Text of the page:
Click here to start at the very beginning!
Click on any feature in the following piece of music to get an explanation of it:
hear it!<! WIDTH=525 HEIGHT=180>
Introduction and background information
- This is an attempt to structure information about the theory
of music into a set of web pages
- I started work on this in 1996, and am still hoping to work on it (when I have time!) in 2005.
- There are currently 45 pages and 92 pictures on this website
- If you find any factual errors, have
any comments, or any other feedback, please
- Because work is on-going, there may be omissions or items left unfinished.
- There are still a number of subjects I have not covered at all.
- I am aware of gaps in some subjects.
- If you are a complete beginner, you could either start by
- clicking here and following any path you like
- or you could go through the index below, clicking on every link.
- If this is the first time you have visited here, please read my Copyright and Disclaimer page.
- The aim of the content and structure of these pages is to make each page short, concise and readable on one specific subject.
- I have tried to make good use of hypertext links to create pages which can be browsed to the level necessary for the reader
- If you need further information on any subject or don't understand a phrase, just click on it.
- I have also used bullet points wherever possible to structure the information given.
- I have tried to keep pages clean, with no unnecessary graphics or formatting (except perhaps the background!).
An index to Basic Music Theory pages
- Frequently Asked Questions:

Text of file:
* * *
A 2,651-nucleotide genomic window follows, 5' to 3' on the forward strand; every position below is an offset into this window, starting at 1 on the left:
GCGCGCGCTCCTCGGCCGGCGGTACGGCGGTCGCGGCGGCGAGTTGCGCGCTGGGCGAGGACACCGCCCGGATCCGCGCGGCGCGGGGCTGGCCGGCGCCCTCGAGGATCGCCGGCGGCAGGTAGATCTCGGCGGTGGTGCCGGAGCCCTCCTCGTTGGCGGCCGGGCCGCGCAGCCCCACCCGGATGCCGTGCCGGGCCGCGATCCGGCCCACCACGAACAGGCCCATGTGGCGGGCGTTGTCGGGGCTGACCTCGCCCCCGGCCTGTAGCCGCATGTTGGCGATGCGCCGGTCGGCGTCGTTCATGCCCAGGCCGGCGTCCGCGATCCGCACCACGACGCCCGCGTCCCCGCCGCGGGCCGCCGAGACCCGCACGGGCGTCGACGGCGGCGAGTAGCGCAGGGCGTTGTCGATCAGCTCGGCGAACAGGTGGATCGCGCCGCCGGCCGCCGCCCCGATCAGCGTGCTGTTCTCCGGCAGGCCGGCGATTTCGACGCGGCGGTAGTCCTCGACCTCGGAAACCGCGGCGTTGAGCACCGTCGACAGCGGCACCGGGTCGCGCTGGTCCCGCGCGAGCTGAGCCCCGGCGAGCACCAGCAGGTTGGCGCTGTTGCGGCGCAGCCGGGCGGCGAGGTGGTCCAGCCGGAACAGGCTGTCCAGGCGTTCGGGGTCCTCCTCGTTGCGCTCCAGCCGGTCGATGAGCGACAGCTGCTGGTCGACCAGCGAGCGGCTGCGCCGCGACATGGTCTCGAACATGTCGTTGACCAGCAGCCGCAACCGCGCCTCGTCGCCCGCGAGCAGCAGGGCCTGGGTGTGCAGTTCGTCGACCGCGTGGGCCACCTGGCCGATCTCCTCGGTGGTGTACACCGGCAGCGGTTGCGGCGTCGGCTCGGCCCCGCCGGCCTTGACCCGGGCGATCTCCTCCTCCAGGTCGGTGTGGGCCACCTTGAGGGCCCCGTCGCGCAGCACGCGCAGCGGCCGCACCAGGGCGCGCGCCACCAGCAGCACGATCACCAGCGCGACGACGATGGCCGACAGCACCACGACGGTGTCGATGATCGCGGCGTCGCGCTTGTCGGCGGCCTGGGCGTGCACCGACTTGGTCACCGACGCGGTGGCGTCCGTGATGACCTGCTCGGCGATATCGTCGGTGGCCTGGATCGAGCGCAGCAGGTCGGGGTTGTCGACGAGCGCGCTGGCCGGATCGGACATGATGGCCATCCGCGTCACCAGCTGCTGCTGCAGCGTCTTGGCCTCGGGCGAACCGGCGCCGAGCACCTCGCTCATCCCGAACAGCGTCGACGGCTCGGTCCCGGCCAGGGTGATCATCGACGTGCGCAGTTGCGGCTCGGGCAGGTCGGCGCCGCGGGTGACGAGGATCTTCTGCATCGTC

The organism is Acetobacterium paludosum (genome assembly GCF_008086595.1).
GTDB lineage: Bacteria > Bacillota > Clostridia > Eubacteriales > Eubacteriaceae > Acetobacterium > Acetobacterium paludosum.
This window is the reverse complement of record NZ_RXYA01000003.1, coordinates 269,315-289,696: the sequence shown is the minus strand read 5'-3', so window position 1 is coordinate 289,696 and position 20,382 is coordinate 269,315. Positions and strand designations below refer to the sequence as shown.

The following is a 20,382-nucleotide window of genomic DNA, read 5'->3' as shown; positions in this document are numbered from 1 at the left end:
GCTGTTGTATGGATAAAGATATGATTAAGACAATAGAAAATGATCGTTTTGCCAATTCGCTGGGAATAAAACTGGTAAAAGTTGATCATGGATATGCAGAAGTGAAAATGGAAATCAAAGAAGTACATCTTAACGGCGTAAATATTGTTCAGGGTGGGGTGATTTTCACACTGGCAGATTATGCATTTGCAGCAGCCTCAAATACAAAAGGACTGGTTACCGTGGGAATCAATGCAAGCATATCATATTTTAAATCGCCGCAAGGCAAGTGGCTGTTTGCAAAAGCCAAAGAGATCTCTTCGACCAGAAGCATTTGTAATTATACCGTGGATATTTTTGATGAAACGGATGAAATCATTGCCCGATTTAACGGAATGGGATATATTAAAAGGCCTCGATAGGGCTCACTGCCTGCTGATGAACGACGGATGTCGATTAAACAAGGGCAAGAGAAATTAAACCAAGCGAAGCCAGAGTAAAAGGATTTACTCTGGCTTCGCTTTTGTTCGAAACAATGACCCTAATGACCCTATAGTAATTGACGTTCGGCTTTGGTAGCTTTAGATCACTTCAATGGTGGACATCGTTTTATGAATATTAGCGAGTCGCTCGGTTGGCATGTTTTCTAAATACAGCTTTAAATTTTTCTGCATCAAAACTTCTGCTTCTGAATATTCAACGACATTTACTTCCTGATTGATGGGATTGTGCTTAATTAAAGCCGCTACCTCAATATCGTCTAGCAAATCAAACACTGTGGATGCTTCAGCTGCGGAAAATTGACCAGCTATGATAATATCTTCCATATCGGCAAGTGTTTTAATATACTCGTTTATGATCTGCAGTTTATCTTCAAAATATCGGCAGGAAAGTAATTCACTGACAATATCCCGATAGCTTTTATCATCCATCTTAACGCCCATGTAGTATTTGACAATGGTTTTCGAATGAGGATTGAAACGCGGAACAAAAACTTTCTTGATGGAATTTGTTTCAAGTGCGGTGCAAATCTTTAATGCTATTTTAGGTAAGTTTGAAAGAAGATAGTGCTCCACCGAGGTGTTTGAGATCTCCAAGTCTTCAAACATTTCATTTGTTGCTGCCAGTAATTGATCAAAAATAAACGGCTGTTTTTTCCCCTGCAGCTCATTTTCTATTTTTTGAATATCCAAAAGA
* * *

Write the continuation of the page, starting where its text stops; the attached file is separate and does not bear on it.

- General musical topics that don't fit under headings below
- Frequency or pitch
- Rhythm and time
- Music usually has a number of regular beats in each bar or measure, and the length and number of each is given by the time signature.
- The length of a note is given by its shape plus appendages such as its stem, and one (or more than one) tail or beam.
- Two or more notes of the same pitch sound like one extended note if there is a tie between them.
- There are rules for how beams and ties are notated governing the groupings.
- Silences are also important in music and are specified by a rest which has a certain length.
- Both notes and rests can be made longer by the addition of a dot, which is then called a dotted note or dotted rest.
- Another type of dot, a staccato, makes a note shorter than it looks.
- The speed of a piece of music can be specified by a metronome marking and/or a speed indication, often in Italian.
- A slur is used to show the music phrases or where to breath, how to fit in words, or how to use a violin bow.
- Syncopation is a form of rhythm where the beat is offset, giving a jazzy feel.
Links to other Music Theory pages
Copyright and disclaimer
Content and structure of these pages
Return to top